The Parliamentary Digital Service is in the latter stages of a full rollout of Microsoft’s Skype for Business technology across 8,000 people within both houses of Parliament and support staff, in a major shakeup to how MPs communicate with one another and their constituents.
Speaking at Microsoft’s Future Decoded event in London this week Tracey Jessup, director and head of the Parliamentary Digital Service (PDS) described the telephony environment the PDS inherited as a “60s style environment” with traditional copper telephones and no video conferencing capabilities.
This limited what the organisation could do in terms of communications and “the choice of vendors was getting smaller and the cost was getting higher, so that’s a compelling business case to move,” she said.
Microsoft offers a service through Office 365 where organisations like PDS can operate their business phone system in the cloud as-a-service and retire old PBX hardware. This is included at the E5 Enterprise tier of Office 365, or for $8 per month on top of E1 or E3 packages.
Working with managed service provider GCI, the PDS plans to have all members on the new unified phone system by June 2018, giving them the choice between VoIP handsets connecting to Skype infrastructure, or the Skype for Business application on their computers. The old PBX telephones will be entirely decommissioned. Users may also set Skype calls to forward to their mobile phones.
In terms of adoption, especially in the House of Lords where the average age is 69, the risk of changing something as core as telephones was not lost on the PDS. However, as Jessup put it: “How many people use FaceTime, or Skype for consumers? It’s like shifting from an old Nokia to an iPhone.”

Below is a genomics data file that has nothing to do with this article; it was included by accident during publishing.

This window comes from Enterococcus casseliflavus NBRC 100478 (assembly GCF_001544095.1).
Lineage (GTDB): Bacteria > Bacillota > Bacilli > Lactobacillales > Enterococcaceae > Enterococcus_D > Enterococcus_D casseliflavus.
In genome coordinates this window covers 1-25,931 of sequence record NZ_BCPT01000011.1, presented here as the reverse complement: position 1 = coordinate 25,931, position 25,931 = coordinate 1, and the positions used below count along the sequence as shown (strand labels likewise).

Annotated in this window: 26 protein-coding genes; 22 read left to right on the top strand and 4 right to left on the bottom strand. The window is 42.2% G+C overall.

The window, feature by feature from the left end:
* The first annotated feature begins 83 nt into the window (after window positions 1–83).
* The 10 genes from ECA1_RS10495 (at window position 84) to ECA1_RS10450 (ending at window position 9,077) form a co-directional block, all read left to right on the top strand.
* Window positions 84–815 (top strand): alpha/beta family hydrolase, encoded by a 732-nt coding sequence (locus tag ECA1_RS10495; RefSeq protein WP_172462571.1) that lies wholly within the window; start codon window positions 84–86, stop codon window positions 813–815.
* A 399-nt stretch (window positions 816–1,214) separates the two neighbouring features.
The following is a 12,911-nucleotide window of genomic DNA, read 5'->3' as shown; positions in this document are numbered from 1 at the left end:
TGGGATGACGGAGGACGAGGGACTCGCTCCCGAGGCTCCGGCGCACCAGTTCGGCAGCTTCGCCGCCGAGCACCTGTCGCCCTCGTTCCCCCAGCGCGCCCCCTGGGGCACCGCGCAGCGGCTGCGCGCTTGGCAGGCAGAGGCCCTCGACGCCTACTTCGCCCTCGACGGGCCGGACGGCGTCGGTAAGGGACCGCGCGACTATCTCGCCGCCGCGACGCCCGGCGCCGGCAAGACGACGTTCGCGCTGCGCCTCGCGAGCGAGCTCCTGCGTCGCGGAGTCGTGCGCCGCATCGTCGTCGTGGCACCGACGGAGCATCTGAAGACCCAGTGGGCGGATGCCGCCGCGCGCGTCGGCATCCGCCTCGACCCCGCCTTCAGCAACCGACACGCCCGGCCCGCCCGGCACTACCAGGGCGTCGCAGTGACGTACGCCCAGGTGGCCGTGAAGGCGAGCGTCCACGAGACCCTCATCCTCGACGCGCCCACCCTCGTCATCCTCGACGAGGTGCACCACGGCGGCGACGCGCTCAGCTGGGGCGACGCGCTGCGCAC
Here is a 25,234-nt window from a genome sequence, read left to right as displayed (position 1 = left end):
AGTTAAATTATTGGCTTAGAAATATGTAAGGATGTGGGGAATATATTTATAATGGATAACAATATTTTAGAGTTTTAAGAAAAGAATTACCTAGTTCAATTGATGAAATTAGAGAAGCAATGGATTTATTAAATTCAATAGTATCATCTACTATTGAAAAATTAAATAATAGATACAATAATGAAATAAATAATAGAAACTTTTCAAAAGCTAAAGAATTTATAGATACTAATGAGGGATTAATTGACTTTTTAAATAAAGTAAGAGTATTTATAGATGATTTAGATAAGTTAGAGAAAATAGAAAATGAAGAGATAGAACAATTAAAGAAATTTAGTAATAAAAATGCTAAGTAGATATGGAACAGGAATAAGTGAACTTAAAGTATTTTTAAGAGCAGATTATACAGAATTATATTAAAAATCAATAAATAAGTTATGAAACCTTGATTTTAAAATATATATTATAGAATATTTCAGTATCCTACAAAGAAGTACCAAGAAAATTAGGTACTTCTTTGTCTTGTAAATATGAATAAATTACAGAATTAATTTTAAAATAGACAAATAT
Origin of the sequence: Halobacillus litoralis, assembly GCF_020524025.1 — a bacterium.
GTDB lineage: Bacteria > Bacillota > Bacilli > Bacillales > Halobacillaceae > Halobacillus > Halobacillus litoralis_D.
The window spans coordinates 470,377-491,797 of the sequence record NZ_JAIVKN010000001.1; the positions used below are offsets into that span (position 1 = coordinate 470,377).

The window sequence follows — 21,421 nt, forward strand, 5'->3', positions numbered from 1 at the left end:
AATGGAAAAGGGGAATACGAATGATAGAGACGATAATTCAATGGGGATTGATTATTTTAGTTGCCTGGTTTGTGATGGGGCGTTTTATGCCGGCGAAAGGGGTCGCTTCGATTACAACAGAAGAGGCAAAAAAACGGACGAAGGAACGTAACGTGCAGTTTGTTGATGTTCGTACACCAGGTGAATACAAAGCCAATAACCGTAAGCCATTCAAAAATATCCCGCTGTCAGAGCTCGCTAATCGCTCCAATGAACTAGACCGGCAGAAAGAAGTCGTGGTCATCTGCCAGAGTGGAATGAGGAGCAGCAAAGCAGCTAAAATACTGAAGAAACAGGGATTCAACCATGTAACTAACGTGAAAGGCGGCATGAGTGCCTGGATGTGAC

Jessup admits that she came into the project with an “unconscious prejudice” that MPs and Lords would be resistant to Skype, but “actually that hasn’t really happened”.
The engagement plan has involved a network of 100 ‘champions’, who are tasked with walking around the 18 buildings that make up Parliament and helping staff adjust to the new system. As Jessup put it: “Everyone says they want training but they don’t have time, they want coaching.”
MPs are already able to join board meetings by Skype and can now take work calls more freely when out of the office using Skype on their mobile phones. Jessup even envisages Skype for Business allowing MPs to conduct virtual surgeries, increasing political inclusion.
The PDS was established three years ago to help modernise IT and web services within Parliament, and is driving an ambitious cloud-first strategy. Running Skype for Business in place of a traditional PBX is just one plank of that, alongside moving staff to Office 365 and SharePoint and building a new website which will work better across multiple devices.
Finally, Jessup admitted that while the bar isn’t that high for “to be a world leading digital parliament”, countries like Estonia are showing the way.
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